April 29, 2006
I had encountered it back east almost never, but my first terrifying cilantro experience happened in Taiwan. I was with a friend in a street market, and he bought us some fried "bricks" of some kind of pork fat on a stick. It was then dipped in oil, then chopped peanuts, and then chopped cilantro! I asked him what it was, and he didn't want to tell me because I might be adverse to how the meat was prepared (he spoke onlya little English, and me no Taiwanese, so we had some translation problems with food)-- little did he know that it was the cilantro I feared! I tried my best to be brave, but after 4 bites of suffering, it just got too overwhelming. The cilantro taste had me in a sweat, and I had to stop and try to calm myself into not throwing up in the middle of a crowded Taipei street market. Everyone was already staring at me since I was the only caucasian for miles around...so I didn't want to make a scene. The panic faded and I had to tell my gracious host that I couldn't it any more. I told him it wasn't the meat part, but the green stuff I couldn't handle. I don't think he really understood, and I felt like an idiot.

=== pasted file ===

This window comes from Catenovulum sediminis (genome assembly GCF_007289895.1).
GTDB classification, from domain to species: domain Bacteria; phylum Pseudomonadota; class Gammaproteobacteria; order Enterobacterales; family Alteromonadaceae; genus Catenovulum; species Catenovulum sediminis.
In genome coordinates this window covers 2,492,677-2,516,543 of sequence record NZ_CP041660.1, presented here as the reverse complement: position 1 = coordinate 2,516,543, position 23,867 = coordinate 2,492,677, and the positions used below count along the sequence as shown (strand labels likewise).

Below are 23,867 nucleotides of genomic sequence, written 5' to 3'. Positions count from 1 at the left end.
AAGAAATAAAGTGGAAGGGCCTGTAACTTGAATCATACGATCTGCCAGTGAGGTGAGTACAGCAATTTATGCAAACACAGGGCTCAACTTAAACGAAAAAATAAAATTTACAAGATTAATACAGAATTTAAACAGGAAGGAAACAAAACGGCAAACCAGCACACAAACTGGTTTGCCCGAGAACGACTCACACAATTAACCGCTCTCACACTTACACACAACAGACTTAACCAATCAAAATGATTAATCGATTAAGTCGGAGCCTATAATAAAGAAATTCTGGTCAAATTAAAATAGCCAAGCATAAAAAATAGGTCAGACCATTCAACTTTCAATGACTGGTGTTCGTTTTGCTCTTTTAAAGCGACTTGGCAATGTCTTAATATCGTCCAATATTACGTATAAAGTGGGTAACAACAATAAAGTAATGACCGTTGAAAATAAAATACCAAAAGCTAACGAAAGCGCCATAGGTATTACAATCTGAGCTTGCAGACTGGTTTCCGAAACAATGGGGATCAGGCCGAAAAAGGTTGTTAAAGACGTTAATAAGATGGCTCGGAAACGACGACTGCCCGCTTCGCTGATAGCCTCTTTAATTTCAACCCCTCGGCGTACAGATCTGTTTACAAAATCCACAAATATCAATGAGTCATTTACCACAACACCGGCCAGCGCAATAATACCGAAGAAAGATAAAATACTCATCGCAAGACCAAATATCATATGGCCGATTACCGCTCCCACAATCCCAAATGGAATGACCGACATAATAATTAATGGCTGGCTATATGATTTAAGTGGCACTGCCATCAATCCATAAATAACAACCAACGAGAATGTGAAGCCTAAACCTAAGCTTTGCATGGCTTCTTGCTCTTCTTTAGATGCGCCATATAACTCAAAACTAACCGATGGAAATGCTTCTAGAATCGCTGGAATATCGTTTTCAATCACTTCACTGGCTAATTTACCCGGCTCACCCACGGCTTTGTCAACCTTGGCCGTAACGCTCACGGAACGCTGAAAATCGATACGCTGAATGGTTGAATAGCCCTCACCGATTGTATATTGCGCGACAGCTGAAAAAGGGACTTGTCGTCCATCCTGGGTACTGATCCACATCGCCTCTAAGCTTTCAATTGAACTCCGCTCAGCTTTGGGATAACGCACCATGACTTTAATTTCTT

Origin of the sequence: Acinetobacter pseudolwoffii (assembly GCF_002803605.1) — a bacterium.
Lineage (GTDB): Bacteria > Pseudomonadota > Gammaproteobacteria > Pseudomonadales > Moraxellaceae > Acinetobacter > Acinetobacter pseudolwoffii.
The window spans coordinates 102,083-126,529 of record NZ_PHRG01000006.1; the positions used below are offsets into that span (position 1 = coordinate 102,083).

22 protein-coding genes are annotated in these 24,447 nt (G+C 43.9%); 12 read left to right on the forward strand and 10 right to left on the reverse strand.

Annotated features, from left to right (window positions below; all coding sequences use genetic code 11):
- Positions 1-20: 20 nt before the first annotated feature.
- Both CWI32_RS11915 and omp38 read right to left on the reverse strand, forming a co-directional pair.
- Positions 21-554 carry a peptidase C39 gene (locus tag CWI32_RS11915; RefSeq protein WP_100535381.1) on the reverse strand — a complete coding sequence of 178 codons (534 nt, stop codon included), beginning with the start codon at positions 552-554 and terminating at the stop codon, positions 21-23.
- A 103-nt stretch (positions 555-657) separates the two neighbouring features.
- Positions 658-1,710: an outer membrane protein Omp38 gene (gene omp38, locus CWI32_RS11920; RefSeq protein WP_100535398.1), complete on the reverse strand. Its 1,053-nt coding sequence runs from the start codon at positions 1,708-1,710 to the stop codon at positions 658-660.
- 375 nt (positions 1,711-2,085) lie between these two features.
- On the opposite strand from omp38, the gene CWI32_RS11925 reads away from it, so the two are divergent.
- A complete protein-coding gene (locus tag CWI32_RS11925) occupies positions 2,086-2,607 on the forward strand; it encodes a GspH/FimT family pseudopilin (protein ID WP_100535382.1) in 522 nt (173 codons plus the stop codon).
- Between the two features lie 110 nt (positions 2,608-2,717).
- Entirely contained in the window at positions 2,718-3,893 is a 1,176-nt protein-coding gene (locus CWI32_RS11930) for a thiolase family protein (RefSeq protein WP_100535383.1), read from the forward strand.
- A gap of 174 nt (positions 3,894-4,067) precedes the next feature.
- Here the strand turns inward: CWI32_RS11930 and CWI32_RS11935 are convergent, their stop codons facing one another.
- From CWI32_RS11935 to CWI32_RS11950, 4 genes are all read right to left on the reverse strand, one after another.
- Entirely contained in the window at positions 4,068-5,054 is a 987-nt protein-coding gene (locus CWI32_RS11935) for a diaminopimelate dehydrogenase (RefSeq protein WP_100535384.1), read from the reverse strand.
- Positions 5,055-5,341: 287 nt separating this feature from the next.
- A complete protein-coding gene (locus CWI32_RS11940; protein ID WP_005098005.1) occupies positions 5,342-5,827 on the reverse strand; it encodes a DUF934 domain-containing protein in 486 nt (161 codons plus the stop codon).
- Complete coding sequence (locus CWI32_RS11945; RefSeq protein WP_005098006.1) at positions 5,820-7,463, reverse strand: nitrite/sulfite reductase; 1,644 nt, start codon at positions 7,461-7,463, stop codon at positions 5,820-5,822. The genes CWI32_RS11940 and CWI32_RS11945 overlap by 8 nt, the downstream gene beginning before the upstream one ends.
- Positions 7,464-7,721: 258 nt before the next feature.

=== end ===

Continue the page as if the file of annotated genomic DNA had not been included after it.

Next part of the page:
Since then, I've moved to California, and it is EVERYWHERE. I resent having to make a big deal at almost every restaurant I visit to ensure that my meal isn't ruined. Even worse is when some dishes say that there is cilantro, so you (unwisely) assume that if it isn't listed, it's not in the dish. Then your heart sinks when it comes - with minced cilantro throughout.
Fortunately, I've discovered and bonded with many of my friends who share this sane assessment of this vile herb.